KEITH: Domestic U.S. demand for power generation hit an all-time record this past summer, due to hot weather, lower coal utilization, and because renewables underperformed. Specifically, the extreme drought that is plaguing the West resulted in lower hydro generation, less natural wind generation across the Midwest this past summer, and lower solar production as compared to historically higher levels. In addition, the industrial sector is booming, and economic activity is recovering. Growing markets such as petrochemical production and the oil refining process are very energy- and gas-intensive. That scenario has also driven increased demand.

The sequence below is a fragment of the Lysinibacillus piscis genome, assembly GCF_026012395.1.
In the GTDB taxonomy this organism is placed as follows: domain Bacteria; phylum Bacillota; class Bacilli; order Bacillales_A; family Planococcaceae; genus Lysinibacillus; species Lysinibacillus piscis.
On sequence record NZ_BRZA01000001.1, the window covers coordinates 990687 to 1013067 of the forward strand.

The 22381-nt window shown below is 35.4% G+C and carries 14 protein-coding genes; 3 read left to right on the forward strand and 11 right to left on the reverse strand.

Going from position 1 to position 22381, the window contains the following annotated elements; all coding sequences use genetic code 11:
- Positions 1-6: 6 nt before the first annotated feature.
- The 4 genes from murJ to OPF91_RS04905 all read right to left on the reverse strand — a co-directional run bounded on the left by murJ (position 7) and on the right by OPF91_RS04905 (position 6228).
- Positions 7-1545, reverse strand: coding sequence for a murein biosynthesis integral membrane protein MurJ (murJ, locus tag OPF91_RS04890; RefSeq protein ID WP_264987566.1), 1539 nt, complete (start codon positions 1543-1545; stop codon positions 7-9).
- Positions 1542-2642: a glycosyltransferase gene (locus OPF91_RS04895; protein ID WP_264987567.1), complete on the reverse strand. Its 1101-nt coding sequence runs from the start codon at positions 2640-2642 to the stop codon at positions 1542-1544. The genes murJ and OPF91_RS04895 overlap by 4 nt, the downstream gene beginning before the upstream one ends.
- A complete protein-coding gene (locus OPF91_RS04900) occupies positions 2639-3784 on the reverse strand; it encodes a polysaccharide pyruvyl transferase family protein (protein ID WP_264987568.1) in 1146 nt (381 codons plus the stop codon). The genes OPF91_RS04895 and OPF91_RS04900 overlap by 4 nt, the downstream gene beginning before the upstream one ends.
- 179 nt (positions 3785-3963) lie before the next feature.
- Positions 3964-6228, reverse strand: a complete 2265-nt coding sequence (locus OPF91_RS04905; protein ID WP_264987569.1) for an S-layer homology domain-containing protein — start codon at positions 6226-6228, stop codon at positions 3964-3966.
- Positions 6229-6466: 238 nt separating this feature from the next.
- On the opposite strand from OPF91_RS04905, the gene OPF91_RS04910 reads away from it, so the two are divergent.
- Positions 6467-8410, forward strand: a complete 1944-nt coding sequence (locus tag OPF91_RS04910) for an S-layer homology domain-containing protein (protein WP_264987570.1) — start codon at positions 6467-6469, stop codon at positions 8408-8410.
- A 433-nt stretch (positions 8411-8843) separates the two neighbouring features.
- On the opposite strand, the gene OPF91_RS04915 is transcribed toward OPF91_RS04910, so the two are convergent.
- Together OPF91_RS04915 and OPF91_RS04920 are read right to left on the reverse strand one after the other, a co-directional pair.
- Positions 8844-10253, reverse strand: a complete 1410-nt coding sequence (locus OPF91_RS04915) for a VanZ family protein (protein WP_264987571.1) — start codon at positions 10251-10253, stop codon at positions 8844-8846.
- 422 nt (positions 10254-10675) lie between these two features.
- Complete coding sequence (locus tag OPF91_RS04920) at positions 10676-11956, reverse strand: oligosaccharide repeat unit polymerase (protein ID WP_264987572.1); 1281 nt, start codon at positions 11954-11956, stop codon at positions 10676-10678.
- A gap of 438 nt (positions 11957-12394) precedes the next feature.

Figure 2: Total U.S. Domestic Demand Plus Exports
KEITH: Domestically speaking, exports represent the other piece of the puzzle. We net export 25 percent of what we use every day through LNG, through pipeline gas to Mexico, and a net trade deficit heading into Canada. Those exports are helping drive down – or helping to keep inventories below – that 5-year-average.
Figure 3: 3-Year Net Export Grown
Chris: Well, from my experience, the solution to high prices is high prices and the solution to low prices is low prices. What I mean is that high prices will change human behavior, attract more production, result in fuel-switching and arbitrage opportunities – as well as a host of other solutions. So, where do we go from here?